South LA becomes latest federal 'Promise Zone,' could receive millions in grants

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Some of the most troubled communities in Los Angeles have preferential status for millions in federal grants over the next 10 years now that they're labeled 'Promise Zones.' (KABC)

Some of the most troubled communities in Los Angeles have preferential status for millions in federal grants over the next 10 years now that they're labeled "Promise Zones."

The money will be used for things such as fighting poverty and improving education in the area.

"It is unacceptable that here, today, 45 percent of the people who live in this zone still live in poverty," Mayor Eric Garcetti said.

On Monday, city leaders had a new tool to help solve the problem, and they gathered at Los Angeles Trade Technical College to make the announcement.

The White House designated the odd-shaped chunk of Los Angeles into a federal Promise Zone. While there is no money up front, the area receives a virtual "front-of-the-line pass" when it comes to seeking federal grant money.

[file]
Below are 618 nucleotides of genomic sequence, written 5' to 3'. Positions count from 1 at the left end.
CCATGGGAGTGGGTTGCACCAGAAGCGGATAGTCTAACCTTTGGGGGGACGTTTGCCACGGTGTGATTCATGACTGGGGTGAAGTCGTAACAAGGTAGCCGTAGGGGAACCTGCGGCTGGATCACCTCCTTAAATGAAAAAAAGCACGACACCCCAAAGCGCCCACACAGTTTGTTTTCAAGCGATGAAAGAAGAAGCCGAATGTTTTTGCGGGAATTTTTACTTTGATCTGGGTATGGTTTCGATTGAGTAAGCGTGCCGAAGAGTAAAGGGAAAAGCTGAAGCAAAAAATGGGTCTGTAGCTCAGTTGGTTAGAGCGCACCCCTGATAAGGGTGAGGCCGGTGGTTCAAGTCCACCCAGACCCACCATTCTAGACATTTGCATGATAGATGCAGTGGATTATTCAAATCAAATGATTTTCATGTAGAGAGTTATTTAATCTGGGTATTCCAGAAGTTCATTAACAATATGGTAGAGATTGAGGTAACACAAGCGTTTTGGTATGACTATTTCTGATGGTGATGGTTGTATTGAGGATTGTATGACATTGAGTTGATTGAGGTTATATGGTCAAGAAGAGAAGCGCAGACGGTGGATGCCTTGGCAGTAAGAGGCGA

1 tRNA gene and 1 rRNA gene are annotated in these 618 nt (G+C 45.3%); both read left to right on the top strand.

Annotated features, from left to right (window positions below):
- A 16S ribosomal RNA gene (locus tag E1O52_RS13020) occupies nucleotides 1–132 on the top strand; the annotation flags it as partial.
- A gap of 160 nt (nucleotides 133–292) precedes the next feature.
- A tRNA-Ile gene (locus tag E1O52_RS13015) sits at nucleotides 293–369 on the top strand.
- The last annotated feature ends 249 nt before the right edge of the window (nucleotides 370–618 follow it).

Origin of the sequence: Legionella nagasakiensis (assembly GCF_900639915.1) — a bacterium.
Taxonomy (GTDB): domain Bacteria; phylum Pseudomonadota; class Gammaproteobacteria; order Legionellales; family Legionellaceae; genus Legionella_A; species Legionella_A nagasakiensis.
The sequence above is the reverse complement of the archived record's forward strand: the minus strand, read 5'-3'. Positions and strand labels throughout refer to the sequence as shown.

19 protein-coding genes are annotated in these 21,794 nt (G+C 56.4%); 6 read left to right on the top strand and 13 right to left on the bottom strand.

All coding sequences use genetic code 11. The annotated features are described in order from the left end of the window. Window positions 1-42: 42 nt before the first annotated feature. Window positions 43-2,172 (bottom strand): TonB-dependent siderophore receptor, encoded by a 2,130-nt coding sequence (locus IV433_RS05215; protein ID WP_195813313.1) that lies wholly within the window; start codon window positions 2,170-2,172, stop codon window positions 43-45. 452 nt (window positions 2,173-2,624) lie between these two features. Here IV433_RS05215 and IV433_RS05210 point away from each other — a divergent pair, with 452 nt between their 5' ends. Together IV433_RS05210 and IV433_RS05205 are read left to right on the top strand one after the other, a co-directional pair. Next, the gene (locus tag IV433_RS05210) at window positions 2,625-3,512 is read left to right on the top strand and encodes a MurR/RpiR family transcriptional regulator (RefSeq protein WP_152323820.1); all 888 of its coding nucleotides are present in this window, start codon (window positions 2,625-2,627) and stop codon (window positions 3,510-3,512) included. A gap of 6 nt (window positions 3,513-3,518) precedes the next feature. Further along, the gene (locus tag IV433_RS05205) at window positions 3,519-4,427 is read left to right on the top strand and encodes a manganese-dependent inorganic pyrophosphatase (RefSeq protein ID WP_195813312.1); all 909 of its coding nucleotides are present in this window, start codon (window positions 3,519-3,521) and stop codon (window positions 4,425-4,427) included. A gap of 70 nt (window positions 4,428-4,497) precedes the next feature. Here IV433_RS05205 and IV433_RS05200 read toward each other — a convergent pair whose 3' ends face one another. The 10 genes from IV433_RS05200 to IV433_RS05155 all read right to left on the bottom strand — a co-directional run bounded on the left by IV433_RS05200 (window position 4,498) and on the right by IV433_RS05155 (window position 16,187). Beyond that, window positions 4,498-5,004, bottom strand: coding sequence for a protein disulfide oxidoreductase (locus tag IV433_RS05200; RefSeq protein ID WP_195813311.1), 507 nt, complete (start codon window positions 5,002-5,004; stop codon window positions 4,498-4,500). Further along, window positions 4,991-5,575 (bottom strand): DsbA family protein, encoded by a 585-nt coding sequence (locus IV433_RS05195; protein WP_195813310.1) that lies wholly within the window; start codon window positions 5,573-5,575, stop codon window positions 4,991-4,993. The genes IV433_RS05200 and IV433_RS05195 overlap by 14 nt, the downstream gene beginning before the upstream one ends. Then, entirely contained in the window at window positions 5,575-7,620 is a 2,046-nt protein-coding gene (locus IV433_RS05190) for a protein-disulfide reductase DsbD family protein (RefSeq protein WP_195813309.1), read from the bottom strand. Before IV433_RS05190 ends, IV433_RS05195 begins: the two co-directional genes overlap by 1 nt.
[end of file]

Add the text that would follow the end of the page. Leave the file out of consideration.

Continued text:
The new area is the city's second Promise Zone. The first one came in 2014, which included Pico-Union, Koreatown and Hollywood. Garcetti touted the success of that designation.

"The promise zone in the central part of this city in just two years has attracted more than $100 million and seen a 63 percent increase in college readiness," he said.

There are 17 schools inside the latest designated zone, with one of them being Orthopaedic Hosptial Medical Magnet High School. The school's administration said its 840 students come from all cross the Los Angeles Unified School District.

The new zone status, the officials hope, will lead to federal grants to pay for those students' bus rides, among other important things.
Related Topics:
newsgovernmentgrantmoneyeducationtransportationpovertySouth Los AngelesLos Angeles County
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